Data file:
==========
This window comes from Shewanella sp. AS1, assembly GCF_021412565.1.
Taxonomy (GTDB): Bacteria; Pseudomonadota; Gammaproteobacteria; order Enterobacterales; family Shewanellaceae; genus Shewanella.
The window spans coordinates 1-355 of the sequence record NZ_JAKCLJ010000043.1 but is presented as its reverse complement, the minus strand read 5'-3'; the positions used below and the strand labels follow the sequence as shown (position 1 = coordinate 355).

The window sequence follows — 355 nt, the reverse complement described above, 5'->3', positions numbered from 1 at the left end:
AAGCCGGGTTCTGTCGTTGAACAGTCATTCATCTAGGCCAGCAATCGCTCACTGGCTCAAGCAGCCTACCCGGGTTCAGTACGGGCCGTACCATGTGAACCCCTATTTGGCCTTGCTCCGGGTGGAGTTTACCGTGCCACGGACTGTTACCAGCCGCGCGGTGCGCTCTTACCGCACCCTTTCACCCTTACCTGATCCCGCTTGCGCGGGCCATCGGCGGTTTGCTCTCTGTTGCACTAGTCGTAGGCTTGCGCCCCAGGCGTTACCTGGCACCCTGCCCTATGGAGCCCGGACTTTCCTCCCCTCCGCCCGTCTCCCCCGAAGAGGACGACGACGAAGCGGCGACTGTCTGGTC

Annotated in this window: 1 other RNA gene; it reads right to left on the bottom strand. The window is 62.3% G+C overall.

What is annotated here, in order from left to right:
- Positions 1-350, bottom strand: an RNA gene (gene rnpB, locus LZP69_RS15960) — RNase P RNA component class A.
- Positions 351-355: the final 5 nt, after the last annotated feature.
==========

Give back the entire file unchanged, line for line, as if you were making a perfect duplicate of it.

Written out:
This window comes from Shewanella sp. AS1, assembly GCF_021412565.1.
Taxonomy (GTDB): Bacteria; Pseudomonadota; Gammaproteobacteria; order Enterobacterales; family Shewanellaceae; genus Shewanella.
The window spans coordinates 1-355 of the sequence record NZ_JAKCLJ010000043.1 but is presented as its reverse complement, the minus strand read 5'-3'; the positions used below and the strand labels follow the sequence as shown (position 1 = coordinate 355).

The window sequence follows — 355 nt, the reverse complement described above, 5'->3', positions numbered from 1 at the left end:
AAGCCGGGTTCTGTCGTTGAACAGTCATTCATCTAGGCCAGCAATCGCTCACTGGCTCAAGCAGCCTACCCGGGTTCAGTACGGGCCGTACCATGTGAACCCCTATTTGGCCTTGCTCCGGGTGGAGTTTACCGTGCCACGGACTGTTACCAGCCGCGCGGTGCGCTCTTACCGCACCCTTTCACCCTTACCTGATCCCGCTTGCGCGGGCCATCGGCGGTTTGCTCTCTGTTGCACTAGTCGTAGGCTTGCGCCCCAGGCGTTACCTGGCACCCTGCCCTATGGAGCCCGGACTTTCCTCCCCTCCGCCCGTCTCCCCCGAAGAGGACGACGACGAAGCGGCGACTGTCTGGTC

Annotated in this window: 1 other RNA gene; it reads right to left on the bottom strand. The window is 62.3% G+C overall.

What is annotated here, in order from left to right:
- Positions 1-350, bottom strand: an RNA gene (gene rnpB, locus LZP69_RS15960) — RNase P RNA component class A.
- Positions 351-355: the final 5 nt, after the last annotated feature.